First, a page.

How do you design a parking ramp that’s ‘iconic’? You hide it

Village on the River in downtown Sioux Falls

No parking ramp project in Sioux Falls has ever been touted as “iconic and striking.”

But the city’s planned public garage at 110 S. Mall Ave. won’t look like the stacked concrete slabs some might have expected.

“Driving by it, you wouldn’t notice it was a parking ramp,” said Dave Van Nieuwenhuyzen, a principal with JLG Architects, which was contracted by City Hall and Legacy Developments to design the project.

The 13-story Village on the River project, which will feature a hotel and 37,000 square feet of commercial space, was designed conceal the parking ramp element.

Disguising parking ramps has become a trend in the parking industry, especially in larger cities. That’s because standalone parking ramps create “pedestrian dead zones that suck the life out of a street,” according to Governing Magazine.

Planners aim to wrap above-ground ramps with retail, commercial or residential, a style referred to as a “Texas donut.”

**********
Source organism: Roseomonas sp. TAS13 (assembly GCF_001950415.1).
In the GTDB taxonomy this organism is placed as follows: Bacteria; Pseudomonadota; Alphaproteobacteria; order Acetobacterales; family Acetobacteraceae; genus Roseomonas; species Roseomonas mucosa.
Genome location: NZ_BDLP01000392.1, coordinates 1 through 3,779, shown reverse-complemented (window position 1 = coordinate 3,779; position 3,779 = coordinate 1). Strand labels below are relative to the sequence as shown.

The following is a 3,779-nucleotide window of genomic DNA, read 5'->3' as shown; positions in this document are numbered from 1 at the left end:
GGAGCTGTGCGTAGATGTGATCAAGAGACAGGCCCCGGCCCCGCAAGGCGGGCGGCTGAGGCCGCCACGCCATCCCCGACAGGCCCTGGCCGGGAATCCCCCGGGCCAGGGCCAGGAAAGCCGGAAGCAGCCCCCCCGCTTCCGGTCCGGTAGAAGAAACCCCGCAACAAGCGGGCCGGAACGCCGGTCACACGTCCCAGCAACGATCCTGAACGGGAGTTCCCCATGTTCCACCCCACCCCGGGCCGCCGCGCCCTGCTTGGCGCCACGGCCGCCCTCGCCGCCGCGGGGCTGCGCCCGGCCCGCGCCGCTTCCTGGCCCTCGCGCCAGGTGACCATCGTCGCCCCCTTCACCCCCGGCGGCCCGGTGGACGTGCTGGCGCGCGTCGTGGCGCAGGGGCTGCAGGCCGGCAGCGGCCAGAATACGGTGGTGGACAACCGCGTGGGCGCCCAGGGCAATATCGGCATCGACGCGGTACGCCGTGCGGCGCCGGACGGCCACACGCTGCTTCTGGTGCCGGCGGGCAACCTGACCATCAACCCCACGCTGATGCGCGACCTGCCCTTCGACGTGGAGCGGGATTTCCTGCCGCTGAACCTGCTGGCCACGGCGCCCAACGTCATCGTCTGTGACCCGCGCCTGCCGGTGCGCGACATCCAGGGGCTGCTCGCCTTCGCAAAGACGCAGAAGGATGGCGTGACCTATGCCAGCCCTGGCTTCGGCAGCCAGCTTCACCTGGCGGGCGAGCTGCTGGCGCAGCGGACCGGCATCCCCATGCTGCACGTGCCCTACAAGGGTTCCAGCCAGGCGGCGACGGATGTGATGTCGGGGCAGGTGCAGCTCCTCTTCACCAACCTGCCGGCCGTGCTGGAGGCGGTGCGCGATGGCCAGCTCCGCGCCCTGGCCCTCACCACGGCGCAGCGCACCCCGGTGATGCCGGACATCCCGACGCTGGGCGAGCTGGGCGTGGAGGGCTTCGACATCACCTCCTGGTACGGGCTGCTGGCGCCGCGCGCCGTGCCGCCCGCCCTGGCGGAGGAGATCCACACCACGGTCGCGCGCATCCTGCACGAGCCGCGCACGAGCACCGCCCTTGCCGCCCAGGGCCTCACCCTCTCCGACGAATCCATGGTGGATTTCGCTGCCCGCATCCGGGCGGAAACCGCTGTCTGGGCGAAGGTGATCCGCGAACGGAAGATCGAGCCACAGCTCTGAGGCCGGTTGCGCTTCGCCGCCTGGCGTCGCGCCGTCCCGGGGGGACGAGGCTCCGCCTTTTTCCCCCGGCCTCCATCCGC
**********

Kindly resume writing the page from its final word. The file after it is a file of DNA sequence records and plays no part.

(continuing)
“It’s intended to blend better with the mixed-use portions of the building than a traditional parking structure,” he said.

The ramp, spanning seven stories, will be mostly hidden from passersby on three sides of the building, and completely hidden from 10th Street.

The ramp will be most exposed on the north side, Van Nieuwenhuyzen said.

For City Hall, it was important to do more than erect a standalone parking ramp on a long-held piece of publicly owned land in the heart of a revitalized downtown, Community Development Director Daren Ketcham said.

“This is a modern progressive design that makes fantastic use of limited downtown land,” he said. “This is going to be another destination for downtown.”